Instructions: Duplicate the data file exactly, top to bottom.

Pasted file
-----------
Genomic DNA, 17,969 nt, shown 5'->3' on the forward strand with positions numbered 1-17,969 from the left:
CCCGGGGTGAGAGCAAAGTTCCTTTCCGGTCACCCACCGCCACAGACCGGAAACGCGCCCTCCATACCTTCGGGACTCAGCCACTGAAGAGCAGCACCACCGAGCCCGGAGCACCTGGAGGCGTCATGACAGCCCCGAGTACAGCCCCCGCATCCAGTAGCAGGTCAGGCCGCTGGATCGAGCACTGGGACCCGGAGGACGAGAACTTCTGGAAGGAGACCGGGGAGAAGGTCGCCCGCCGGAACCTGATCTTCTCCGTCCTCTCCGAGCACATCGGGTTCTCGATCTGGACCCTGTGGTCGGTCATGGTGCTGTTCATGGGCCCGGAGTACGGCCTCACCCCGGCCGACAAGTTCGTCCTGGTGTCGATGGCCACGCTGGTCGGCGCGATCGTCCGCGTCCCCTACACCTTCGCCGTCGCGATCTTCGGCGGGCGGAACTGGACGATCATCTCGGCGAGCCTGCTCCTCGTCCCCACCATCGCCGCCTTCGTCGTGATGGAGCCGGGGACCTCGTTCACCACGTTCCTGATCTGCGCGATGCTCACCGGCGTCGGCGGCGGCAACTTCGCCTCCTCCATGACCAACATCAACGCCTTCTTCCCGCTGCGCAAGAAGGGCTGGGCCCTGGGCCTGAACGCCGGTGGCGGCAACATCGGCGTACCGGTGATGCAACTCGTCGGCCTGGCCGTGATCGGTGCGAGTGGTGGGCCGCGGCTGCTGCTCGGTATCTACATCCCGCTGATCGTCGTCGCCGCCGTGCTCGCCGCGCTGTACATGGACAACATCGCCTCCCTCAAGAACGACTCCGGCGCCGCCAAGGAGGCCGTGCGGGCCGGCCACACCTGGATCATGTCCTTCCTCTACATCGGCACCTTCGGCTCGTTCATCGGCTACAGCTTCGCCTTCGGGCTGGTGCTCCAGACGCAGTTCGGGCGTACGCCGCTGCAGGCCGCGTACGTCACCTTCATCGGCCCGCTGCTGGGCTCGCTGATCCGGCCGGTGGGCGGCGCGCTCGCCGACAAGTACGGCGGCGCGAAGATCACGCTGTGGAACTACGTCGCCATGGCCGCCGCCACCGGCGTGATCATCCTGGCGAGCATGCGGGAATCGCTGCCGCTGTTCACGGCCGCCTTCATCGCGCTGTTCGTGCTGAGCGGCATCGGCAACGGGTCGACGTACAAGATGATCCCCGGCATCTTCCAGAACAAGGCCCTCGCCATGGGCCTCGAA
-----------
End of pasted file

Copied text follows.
Genomic DNA, 17,969 nt, shown 5'->3' on the forward strand with positions numbered 1-17,969 from the left:
CCCGGGGTGAGAGCAAAGTTCCTTTCCGGTCACCCACCGCCACAGACCGGAAACGCGCCCTCCATACCTTCGGGACTCAGCCACTGAAGAGCAGCACCACCGAGCCCGGAGCACCTGGAGGCGTCATGACAGCCCCGAGTACAGCCCCCGCATCCAGTAGCAGGTCAGGCCGCTGGATCGAGCACTGGGACCCGGAGGACGAGAACTTCTGGAAGGAGACCGGGGAGAAGGTCGCCCGCCGGAACCTGATCTTCTCCGTCCTCTCCGAGCACATCGGGTTCTCGATCTGGACCCTGTGGTCGGTCATGGTGCTGTTCATGGGCCCGGAGTACGGCCTCACCCCGGCCGACAAGTTCGTCCTGGTGTCGATGGCCACGCTGGTCGGCGCGATCGTCCGCGTCCCCTACACCTTCGCCGTCGCGATCTTCGGCGGGCGGAACTGGACGATCATCTCGGCGAGCCTGCTCCTCGTCCCCACCATCGCCGCCTTCGTCGTGATGGAGCCGGGGACCTCGTTCACCACGTTCCTGATCTGCGCGATGCTCACCGGCGTCGGCGGCGGCAACTTCGCCTCCTCCATGACCAACATCAACGCCTTCTTCCCGCTGCGCAAGAAGGGCTGGGCCCTGGGCCTGAACGCCGGTGGCGGCAACATCGGCGTACCGGTGATGCAACTCGTCGGCCTGGCCGTGATCGGTGCGAGTGGTGGGCCGCGGCTGCTGCTCGGTATCTACATCCCGCTGATCGTCGTCGCCGCCGTGCTCGCCGCGCTGTACATGGACAACATCGCCTCCCTCAAGAACGACTCCGGCGCCGCCAAGGAGGCCGTGCGGGCCGGCCACACCTGGATCATGTCCTTCCTCTACATCGGCACCTTCGGCTCGTTCATCGGCTACAGCTTCGCCTTCGGGCTGGTGCTCCAGACGCAGTTCGGGCGTACGCCGCTGCAGGCCGCGTACGTCACCTTCATCGGCCCGCTGCTGGGCTCGCTGATCCGGCCGGTGGGCGGCGCGCTCGCCGACAAGTACGGCGGCGCGAAGATCACGCTGTGGAACTACGTCGCCATGGCCGCCGCCACCGGCGTGATCATCCTGGCGAGCATGCGGGAATCGCTGCCGCTGTTCACGGCCGCCTTCATCGCGCTGTTCGTGCTGAGCGGCATCGGCAACGGGTCGACGTACAAGATGATCCCCGGCATCTTCCAGAACAAGGCCCTCGCCATGGGCCTCGAA